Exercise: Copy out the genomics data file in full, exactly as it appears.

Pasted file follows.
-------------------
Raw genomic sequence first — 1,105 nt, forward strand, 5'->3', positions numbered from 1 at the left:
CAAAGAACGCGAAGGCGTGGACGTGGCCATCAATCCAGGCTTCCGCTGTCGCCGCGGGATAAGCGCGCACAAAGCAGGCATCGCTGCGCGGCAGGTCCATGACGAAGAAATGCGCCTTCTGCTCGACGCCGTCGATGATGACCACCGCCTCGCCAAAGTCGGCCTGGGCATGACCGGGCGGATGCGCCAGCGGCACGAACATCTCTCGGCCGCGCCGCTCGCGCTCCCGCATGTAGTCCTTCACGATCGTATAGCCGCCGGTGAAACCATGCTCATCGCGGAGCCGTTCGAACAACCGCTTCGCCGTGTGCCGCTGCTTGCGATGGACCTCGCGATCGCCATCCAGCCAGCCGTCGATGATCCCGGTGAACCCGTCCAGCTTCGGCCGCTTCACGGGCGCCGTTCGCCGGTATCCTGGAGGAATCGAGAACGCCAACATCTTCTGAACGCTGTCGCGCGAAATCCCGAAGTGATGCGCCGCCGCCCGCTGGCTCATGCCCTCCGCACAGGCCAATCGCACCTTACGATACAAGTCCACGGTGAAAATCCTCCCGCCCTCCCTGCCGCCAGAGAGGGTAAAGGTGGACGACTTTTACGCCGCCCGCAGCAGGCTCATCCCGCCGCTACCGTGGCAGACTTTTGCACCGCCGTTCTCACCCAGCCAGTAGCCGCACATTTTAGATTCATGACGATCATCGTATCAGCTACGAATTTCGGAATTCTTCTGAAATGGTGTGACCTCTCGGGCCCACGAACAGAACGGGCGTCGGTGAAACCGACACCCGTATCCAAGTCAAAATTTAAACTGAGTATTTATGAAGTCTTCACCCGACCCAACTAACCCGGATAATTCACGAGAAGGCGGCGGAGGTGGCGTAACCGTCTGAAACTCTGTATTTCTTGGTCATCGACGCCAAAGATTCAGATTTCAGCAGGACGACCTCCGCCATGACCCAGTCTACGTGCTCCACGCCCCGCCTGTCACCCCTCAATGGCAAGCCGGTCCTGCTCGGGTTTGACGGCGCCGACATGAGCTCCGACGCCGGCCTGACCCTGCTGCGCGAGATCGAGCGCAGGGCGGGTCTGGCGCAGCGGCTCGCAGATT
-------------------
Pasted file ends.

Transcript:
Raw genomic sequence first — 1,105 nt, forward strand, 5'->3', positions numbered from 1 at the left:
CAAAGAACGCGAAGGCGTGGACGTGGCCATCAATCCAGGCTTCCGCTGTCGCCGCGGGATAAGCGCGCACAAAGCAGGCATCGCTGCGCGGCAGGTCCATGACGAAGAAATGCGCCTTCTGCTCGACGCCGTCGATGATGACCACCGCCTCGCCAAAGTCGGCCTGGGCATGACCGGGCGGATGCGCCAGCGGCACGAACATCTCTCGGCCGCGCCGCTCGCGCTCCCGCATGTAGTCCTTCACGATCGTATAGCCGCCGGTGAAACCATGCTCATCGCGGAGCCGTTCGAACAACCGCTTCGCCGTGTGCCGCTGCTTGCGATGGACCTCGCGATCGCCATCCAGCCAGCCGTCGATGATCCCGGTGAACCCGTCCAGCTTCGGCCGCTTCACGGGCGCCGTTCGCCGGTATCCTGGAGGAATCGAGAACGCCAACATCTTCTGAACGCTGTCGCGCGAAATCCCGAAGTGATGCGCCGCCGCCCGCTGGCTCATGCCCTCCGCACAGGCCAATCGCACCTTACGATACAAGTCCACGGTGAAAATCCTCCCGCCCTCCCTGCCGCCAGAGAGGGTAAAGGTGGACGACTTTTACGCCGCCCGCAGCAGGCTCATCCCGCCGCTACCGTGGCAGACTTTTGCACCGCCGTTCTCACCCAGCCAGTAGCCGCACATTTTAGATTCATGACGATCATCGTATCAGCTACGAATTTCGGAATTCTTCTGAAATGGTGTGACCTCTCGGGCCCACGAACAGAACGGGCGTCGGTGAAACCGACACCCGTATCCAAGTCAAAATTTAAACTGAGTATTTATGAAGTCTTCACCCGACCCAACTAACCCGGATAATTCACGAGAAGGCGGCGGAGGTGGCGTAACCGTCTGAAACTCTGTATTTCTTGGTCATCGACGCCAAAGATTCAGATTTCAGCAGGACGACCTCCGCCATGACCCAGTCTACGTGCTCCACGCCCCGCCTGTCACCCCTCAATGGCAAGCCGGTCCTGCTCGGGTTTGACGGCGCCGACATGAGCTCCGACGCCGGCCTGACCCTGCTGCGCGAGATCGAGCGCAGGGCGGGTCTGGCGCAGCGGCTCGCAGATT